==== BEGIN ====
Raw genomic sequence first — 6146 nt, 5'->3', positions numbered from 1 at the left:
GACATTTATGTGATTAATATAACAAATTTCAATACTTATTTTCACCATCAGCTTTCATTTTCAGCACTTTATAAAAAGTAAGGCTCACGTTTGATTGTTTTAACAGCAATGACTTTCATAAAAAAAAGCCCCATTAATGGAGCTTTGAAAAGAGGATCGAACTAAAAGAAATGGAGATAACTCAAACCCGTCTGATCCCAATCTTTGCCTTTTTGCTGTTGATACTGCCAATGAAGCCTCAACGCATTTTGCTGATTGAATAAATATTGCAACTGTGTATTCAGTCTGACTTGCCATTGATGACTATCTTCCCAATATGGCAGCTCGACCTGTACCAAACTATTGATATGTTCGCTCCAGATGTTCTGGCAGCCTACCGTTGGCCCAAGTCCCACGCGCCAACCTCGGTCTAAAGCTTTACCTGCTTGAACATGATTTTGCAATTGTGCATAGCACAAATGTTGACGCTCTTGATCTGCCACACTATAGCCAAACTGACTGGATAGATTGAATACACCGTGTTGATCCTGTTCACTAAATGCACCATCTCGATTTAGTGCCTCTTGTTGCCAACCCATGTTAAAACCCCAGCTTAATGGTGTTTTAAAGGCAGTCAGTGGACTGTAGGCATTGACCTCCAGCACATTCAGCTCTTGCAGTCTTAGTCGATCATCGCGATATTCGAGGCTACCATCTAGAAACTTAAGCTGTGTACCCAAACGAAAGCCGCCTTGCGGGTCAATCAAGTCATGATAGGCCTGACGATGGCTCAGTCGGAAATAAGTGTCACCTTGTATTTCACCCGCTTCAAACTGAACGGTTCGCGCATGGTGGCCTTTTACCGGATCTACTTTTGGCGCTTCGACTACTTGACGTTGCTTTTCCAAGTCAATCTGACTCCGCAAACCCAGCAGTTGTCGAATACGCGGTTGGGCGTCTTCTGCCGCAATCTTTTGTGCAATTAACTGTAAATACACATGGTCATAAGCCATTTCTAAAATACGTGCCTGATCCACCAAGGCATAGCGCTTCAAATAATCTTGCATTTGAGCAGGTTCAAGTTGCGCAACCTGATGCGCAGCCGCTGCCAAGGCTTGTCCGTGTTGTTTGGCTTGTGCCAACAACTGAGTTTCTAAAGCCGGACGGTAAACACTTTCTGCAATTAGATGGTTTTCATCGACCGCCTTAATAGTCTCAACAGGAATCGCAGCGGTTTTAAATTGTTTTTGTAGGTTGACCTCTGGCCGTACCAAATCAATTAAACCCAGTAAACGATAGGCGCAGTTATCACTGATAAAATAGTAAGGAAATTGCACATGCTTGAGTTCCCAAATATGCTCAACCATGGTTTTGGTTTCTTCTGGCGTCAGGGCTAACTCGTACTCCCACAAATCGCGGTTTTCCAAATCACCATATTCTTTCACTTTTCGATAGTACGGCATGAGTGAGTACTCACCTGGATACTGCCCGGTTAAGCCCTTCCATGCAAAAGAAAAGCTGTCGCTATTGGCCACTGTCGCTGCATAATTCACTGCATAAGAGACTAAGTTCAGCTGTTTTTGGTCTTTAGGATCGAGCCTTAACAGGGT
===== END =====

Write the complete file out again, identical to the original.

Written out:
Raw genomic sequence first — 6146 nt, 5'->3', positions numbered from 1 at the left:
GACATTTATGTGATTAATATAACAAATTTCAATACTTATTTTCACCATCAGCTTTCATTTTCAGCACTTTATAAAAAGTAAGGCTCACGTTTGATTGTTTTAACAGCAATGACTTTCATAAAAAAAAGCCCCATTAATGGAGCTTTGAAAAGAGGATCGAACTAAAAGAAATGGAGATAACTCAAACCCGTCTGATCCCAATCTTTGCCTTTTTGCTGTTGATACTGCCAATGAAGCCTCAACGCATTTTGCTGATTGAATAAATATTGCAACTGTGTATTCAGTCTGACTTGCCATTGATGACTATCTTCCCAATATGGCAGCTCGACCTGTACCAAACTATTGATATGTTCGCTCCAGATGTTCTGGCAGCCTACCGTTGGCCCAAGTCCCACGCGCCAACCTCGGTCTAAAGCTTTACCTGCTTGAACATGATTTTGCAATTGTGCATAGCACAAATGTTGACGCTCTTGATCTGCCACACTATAGCCAAACTGACTGGATAGATTGAATACACCGTGTTGATCCTGTTCACTAAATGCACCATCTCGATTTAGTGCCTCTTGTTGCCAACCCATGTTAAAACCCCAGCTTAATGGTGTTTTAAAGGCAGTCAGTGGACTGTAGGCATTGACCTCCAGCACATTCAGCTCTTGCAGTCTTAGTCGATCATCGCGATATTCGAGGCTACCATCTAGAAACTTAAGCTGTGTACCCAAACGAAAGCCGCCTTGCGGGTCAATCAAGTCATGATAGGCCTGACGATGGCTCAGTCGGAAATAAGTGTCACCTTGTATTTCACCCGCTTCAAACTGAACGGTTCGCGCATGGTGGCCTTTTACCGGATCTACTTTTGGCGCTTCGACTACTTGACGTTGCTTTTCCAAGTCAATCTGACTCCGCAAACCCAGCAGTTGTCGAATACGCGGTTGGGCGTCTTCTGCCGCAATCTTTTGTGCAATTAACTGTAAATACACATGGTCATAAGCCATTTCTAAAATACGTGCCTGATCCACCAAGGCATAGCGCTTCAAATAATCTTGCATTTGAGCAGGTTCAAGTTGCGCAACCTGATGCGCAGCCGCTGCCAAGGCTTGTCCGTGTTGTTTGGCTTGTGCCAACAACTGAGTTTCTAAAGCCGGACGGTAAACACTTTCTGCAATTAGATGGTTTTCATCGACCGCCTTAATAGTCTCAACAGGAATCGCAGCGGTTTTAAATTGTTTTTGTAGGTTGACCTCTGGCCGTACCAAATCAATTAAACCCAGTAAACGATAGGCGCAGTTATCACTGATAAAATAGTAAGGAAATTGCACATGCTTGAGTTCCCAAATATGCTCAACCATGGTTTTGGTTTCTTCTGGCGTCAGGGCTAACTCGTACTCCCACAAATCGCGGTTTTCCAAATCACCATATTCTTTCACTTTTCGATAGTACGGCATGAGTGAGTACTCACCTGGATACTGCCCGGTTAAGCCCTTCCATGCAAAAGAAAAGCTGTCGCTATTGGCCACTGTCGCTGCATAATTCACTGCATAAGAGACTAAGTTCAGCTGTTTTTGGTCTTTAGGATCGAGCCTTAACAGGGT